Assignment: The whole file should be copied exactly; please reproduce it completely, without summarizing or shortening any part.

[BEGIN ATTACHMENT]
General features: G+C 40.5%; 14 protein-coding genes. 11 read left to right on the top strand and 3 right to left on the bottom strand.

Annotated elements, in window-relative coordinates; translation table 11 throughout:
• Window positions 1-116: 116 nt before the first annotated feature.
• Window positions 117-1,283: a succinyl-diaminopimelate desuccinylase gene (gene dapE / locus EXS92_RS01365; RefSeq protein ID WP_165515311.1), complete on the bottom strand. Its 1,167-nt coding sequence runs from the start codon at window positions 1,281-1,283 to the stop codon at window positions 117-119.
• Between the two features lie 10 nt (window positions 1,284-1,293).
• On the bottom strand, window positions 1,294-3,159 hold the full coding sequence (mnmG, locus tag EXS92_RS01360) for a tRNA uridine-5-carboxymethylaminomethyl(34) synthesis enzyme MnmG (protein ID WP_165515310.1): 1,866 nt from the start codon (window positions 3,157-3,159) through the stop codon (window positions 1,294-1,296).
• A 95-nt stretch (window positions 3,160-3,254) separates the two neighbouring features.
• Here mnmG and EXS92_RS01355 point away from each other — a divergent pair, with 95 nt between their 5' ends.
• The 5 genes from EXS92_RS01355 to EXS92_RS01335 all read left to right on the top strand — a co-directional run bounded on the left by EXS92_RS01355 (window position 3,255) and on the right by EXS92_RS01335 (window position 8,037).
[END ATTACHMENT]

General features: G+C 40.5%; 14 protein-coding genes. 11 read left to right on the top strand and 3 right to left on the bottom strand.

Annotated elements, in window-relative coordinates; translation table 11 throughout:
• Window positions 1-116: 116 nt before the first annotated feature.
• Window positions 117-1,283: a succinyl-diaminopimelate desuccinylase gene (gene dapE / locus EXS92_RS01365; RefSeq protein ID WP_165515311.1), complete on the bottom strand. Its 1,167-nt coding sequence runs from the start codon at window positions 1,281-1,283 to the stop codon at window positions 117-119.
• Between the two features lie 10 nt (window positions 1,284-1,293).
• On the bottom strand, window positions 1,294-3,159 hold the full coding sequence (mnmG, locus tag EXS92_RS01360) for a tRNA uridine-5-carboxymethylaminomethyl(34) synthesis enzyme MnmG (protein ID WP_165515310.1): 1,866 nt from the start codon (window positions 3,157-3,159) through the stop codon (window positions 1,294-1,296).
• A 95-nt stretch (window positions 3,160-3,254) separates the two neighbouring features.
• Here mnmG and EXS92_RS01355 point away from each other — a divergent pair, with 95 nt between their 5' ends.
• The 5 genes from EXS92_RS01355 to EXS92_RS01335 all read left to right on the top strand — a co-directional run bounded on the left by EXS92_RS01355 (window position 3,255) and on the right by EXS92_RS01335 (window position 8,037).